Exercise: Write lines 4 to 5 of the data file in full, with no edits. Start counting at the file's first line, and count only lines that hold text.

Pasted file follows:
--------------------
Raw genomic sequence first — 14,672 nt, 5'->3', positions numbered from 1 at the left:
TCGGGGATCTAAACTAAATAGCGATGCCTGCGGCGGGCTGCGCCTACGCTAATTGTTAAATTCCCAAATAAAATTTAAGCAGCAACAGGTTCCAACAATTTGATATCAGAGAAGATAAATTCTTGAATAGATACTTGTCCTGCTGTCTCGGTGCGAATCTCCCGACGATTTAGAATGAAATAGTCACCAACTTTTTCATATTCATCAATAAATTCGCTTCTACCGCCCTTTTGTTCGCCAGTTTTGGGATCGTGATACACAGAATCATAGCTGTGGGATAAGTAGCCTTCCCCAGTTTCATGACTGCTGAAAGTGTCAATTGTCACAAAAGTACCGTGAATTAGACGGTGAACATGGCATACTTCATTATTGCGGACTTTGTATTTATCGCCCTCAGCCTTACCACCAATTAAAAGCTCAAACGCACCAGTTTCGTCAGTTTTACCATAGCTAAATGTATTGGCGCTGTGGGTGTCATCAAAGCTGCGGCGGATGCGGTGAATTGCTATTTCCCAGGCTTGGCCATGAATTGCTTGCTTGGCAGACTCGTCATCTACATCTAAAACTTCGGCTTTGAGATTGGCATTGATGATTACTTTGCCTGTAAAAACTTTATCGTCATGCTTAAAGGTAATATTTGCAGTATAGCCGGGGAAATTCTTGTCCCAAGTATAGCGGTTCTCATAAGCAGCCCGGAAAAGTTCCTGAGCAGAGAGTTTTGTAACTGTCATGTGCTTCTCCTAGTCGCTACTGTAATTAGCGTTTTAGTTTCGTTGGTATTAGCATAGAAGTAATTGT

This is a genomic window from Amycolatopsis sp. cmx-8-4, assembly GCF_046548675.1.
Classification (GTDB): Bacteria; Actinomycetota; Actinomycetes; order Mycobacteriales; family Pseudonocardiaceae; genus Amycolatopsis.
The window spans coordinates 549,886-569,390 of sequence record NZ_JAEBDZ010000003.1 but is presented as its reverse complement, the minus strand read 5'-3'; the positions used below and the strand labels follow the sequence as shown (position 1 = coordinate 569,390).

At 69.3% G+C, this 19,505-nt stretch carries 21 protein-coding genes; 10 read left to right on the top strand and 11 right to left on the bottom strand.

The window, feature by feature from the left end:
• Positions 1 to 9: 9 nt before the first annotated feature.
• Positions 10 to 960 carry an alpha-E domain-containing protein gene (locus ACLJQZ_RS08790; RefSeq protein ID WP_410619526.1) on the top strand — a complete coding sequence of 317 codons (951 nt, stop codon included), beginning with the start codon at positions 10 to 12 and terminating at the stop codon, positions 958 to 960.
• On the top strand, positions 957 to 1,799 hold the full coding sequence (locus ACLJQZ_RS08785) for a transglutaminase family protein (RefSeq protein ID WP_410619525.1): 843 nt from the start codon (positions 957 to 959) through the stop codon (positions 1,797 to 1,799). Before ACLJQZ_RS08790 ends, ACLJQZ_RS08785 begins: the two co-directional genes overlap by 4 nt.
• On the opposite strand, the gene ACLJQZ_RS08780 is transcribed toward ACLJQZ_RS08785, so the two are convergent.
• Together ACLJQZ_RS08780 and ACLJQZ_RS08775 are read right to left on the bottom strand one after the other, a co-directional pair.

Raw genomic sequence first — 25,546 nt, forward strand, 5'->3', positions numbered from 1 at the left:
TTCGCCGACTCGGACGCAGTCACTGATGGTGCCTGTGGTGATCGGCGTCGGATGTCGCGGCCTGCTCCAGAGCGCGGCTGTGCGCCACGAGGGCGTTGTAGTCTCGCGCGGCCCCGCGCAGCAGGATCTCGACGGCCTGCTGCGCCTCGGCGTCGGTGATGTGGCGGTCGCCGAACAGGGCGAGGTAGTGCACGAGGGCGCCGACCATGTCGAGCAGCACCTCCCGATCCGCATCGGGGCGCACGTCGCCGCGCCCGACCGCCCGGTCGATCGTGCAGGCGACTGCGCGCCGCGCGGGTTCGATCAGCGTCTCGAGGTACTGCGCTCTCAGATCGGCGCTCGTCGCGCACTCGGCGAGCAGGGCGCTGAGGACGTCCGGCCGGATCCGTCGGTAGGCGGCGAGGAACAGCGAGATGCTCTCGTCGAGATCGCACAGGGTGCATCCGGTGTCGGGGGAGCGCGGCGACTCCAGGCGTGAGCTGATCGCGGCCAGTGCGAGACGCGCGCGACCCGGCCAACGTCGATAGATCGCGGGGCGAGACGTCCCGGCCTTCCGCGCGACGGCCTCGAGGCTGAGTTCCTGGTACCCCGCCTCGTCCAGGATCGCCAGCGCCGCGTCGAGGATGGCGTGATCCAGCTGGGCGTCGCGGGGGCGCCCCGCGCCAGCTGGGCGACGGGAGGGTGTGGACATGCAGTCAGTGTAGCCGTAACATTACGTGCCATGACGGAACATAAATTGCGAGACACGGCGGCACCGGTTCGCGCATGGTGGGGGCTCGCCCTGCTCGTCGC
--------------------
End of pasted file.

Classification (GTDB): Bacteria; Actinomycetota; Actinomycetes; order Mycobacteriales; family Pseudonocardiaceae; genus Amycolatopsis.
The window spans coordinates 549,886-569,390 of sequence record NZ_JAEBDZ010000003.1 but is presented as its reverse complement, the minus strand read 5'-3'; the positions used below and the strand labels follow the sequence as shown (position 1 = coordinate 569,390).